Summer therapy toys for kids with disabilities

June 22, 2008 2:43:59 PM PDT
There are a number of toys that can help children with different disabilities increase their developmental skills. The key is finding the right toys, but with some help it can be done easily. Now that school is out, playtime can be therapy time. Lekotek knows what toys are best for every child. At Lekotek's headquarters on Chicago's North Side, you feel like you are in a big playroom.

Two-and-a-half-year-old William Horsnail enjoys being at Lekotek.

"He enjoys some of the bigger, brighter toys that are easy for him to push," said Joanna, William's mom.

William has cerebral palsy. His mom says he is a sweet kid.

"Just so happy, smiling, laughing all the time," Joanna said, "but very, very developmentally delayed, developmentally delayed both cognitively and physically in all areas of his motor skills."

The Horsnail came to Lekotek for help finding the right toys. Kerry Bauer, the family play specialist, works with them.

"She brings out a group of toys that are appropriate for what we're working on, and then we spend the play session really experimenting with the toys to what triggers reaction in William, what gets him to do the action that we're working on in therapy," said Joanna.

Three-year-old John Paul Ott also has cerebral palsy and muscular dystrophy. His mom says he just loves to play.

"Computer games, the water game, he loves to play with water," said John Paul's mother. "He is happy with the toys that he is able to play, and there is a lot of toys that he is not able to play, because he doesn't have a good balance and a good coordination, so he struggles with that."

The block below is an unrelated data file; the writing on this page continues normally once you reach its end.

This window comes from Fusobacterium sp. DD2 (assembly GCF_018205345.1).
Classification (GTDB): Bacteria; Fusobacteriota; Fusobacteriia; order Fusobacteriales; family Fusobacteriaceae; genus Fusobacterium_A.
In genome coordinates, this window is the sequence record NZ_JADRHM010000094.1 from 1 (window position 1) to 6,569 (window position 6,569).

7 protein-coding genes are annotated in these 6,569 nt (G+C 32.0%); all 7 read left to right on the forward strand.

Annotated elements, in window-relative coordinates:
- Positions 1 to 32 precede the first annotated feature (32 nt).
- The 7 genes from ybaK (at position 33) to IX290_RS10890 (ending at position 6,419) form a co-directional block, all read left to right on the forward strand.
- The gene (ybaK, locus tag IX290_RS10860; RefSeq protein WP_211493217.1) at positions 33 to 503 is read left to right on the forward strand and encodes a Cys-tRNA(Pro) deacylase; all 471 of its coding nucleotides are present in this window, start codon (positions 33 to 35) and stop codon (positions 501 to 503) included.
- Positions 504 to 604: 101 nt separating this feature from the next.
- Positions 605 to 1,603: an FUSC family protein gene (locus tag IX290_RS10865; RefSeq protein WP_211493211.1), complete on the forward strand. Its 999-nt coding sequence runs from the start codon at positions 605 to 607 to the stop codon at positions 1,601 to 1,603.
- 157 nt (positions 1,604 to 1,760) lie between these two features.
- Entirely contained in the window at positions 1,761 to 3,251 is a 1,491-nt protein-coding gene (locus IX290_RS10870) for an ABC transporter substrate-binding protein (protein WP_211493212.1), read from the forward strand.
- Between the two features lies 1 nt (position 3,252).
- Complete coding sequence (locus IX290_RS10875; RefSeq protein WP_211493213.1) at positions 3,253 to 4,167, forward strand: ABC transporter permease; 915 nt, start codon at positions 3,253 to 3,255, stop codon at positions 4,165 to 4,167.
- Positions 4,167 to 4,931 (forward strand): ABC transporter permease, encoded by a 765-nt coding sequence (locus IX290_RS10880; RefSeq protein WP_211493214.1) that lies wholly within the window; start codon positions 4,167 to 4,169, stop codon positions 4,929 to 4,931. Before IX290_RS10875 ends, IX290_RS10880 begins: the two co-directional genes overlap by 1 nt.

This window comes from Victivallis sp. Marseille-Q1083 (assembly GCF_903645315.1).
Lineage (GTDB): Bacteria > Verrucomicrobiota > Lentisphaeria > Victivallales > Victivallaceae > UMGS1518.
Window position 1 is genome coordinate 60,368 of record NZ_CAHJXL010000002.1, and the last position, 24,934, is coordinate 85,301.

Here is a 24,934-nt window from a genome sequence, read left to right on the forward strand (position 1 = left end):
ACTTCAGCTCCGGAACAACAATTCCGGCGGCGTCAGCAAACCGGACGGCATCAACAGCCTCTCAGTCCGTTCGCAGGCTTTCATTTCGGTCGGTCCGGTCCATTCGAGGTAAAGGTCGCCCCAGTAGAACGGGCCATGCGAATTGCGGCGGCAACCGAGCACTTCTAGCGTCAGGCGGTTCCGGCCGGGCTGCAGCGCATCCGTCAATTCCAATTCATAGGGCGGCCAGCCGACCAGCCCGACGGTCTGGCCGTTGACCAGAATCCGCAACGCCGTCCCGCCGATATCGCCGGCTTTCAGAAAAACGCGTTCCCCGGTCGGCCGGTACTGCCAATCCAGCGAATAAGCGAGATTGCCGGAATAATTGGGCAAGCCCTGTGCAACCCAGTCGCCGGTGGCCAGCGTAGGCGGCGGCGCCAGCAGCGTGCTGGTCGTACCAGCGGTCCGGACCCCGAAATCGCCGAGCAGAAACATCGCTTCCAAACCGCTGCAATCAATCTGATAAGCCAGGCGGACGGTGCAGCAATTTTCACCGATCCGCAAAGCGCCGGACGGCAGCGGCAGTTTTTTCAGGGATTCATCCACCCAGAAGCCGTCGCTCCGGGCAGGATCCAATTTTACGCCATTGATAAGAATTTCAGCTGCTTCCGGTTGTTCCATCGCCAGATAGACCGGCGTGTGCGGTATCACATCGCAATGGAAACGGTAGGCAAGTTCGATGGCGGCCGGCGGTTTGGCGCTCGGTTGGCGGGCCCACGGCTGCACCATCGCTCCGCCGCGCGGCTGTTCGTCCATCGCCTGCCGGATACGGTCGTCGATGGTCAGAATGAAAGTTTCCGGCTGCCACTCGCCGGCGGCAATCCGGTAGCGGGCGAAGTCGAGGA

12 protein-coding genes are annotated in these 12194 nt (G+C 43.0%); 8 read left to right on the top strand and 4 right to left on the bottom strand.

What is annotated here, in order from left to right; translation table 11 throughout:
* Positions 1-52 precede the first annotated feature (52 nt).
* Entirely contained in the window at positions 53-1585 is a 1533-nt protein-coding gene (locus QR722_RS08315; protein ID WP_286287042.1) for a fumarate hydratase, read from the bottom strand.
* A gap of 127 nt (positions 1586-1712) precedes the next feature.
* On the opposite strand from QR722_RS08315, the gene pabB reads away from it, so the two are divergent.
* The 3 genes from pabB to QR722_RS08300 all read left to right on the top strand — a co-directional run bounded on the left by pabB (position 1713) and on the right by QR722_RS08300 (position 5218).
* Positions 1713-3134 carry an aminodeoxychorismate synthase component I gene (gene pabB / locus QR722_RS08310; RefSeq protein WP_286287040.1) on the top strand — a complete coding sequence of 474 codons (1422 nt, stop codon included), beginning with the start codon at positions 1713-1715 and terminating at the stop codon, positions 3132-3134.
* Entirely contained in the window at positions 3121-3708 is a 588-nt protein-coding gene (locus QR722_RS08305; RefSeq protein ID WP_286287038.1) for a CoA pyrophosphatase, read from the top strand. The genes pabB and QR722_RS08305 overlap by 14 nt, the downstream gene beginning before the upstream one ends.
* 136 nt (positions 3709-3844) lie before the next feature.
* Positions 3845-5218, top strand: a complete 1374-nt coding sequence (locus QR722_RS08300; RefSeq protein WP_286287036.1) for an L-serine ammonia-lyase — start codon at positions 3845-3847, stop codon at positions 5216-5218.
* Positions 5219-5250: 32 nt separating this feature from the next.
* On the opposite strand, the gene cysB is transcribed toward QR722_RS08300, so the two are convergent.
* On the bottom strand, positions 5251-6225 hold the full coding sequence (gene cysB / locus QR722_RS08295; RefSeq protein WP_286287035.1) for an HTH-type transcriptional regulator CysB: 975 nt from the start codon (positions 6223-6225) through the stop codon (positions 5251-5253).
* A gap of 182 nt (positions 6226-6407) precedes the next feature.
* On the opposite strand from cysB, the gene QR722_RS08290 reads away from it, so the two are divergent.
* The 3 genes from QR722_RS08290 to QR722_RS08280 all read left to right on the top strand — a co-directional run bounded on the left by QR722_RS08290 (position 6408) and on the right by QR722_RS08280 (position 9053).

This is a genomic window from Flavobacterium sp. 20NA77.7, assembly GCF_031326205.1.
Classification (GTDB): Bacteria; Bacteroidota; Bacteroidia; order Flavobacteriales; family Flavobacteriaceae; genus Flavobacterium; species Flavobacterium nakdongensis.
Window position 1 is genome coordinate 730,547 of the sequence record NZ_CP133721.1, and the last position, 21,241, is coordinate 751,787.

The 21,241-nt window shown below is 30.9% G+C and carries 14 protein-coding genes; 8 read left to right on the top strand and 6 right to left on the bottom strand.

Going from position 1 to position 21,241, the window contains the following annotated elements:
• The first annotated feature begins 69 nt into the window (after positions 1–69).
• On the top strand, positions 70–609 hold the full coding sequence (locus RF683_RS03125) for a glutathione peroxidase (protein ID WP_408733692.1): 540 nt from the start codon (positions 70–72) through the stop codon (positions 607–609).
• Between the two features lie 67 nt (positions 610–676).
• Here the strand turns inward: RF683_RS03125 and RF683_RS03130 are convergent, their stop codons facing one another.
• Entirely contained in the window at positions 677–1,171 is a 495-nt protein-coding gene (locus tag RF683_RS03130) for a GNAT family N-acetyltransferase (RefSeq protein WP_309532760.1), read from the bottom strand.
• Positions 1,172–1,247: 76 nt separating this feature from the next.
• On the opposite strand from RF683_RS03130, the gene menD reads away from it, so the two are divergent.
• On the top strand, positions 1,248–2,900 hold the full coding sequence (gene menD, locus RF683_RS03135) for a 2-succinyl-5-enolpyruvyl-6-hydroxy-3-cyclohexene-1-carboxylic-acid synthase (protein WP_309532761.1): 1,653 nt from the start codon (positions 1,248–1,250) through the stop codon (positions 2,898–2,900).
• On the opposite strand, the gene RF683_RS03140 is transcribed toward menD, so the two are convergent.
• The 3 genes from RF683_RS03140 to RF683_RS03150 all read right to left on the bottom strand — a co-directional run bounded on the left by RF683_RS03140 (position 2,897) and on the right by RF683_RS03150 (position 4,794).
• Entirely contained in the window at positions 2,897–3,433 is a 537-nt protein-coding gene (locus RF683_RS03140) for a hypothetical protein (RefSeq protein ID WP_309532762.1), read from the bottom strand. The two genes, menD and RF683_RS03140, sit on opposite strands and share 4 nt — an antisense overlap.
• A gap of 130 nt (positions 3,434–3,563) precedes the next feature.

Play and toys are so important for children's development.

"Children learn through play, and especially since children have those special needs, there's certain setbacks when they need to be taught how to play sometimes, especially like children with physical impairments who don't have that ability to actually engage in a toy they need to almost be retaught certain abilities," Bauer said.

Even though both boys have similar physical disabilities, they benefit from different toys.

"William needs a lot of working on just easy fine motor, easy cause and effect. Right now he's working on problem solving, working on toys, you know, figuring out different solutions for how to actually activate toys," said Bauer. "Since John Paul is mobile, he definitely is walking, so things that encourage him to keep working on his balance."

A year after coming to Lekotek, William's mom has seen great improvement.

"He had very weak muscle tone," she said, "so that he couldn't sit up independently, and now as you've seen today, he sitting up independently, reaching for toys reaching for us.".

Lekotek says that play should always be fun and easy as well as a learning experience.

For more information on Lekotek go to their website at www.lekotek.org or call (773) 528-5766.

National Lekotek Center
2001 N. Clybourn
Chicago, IL 60614


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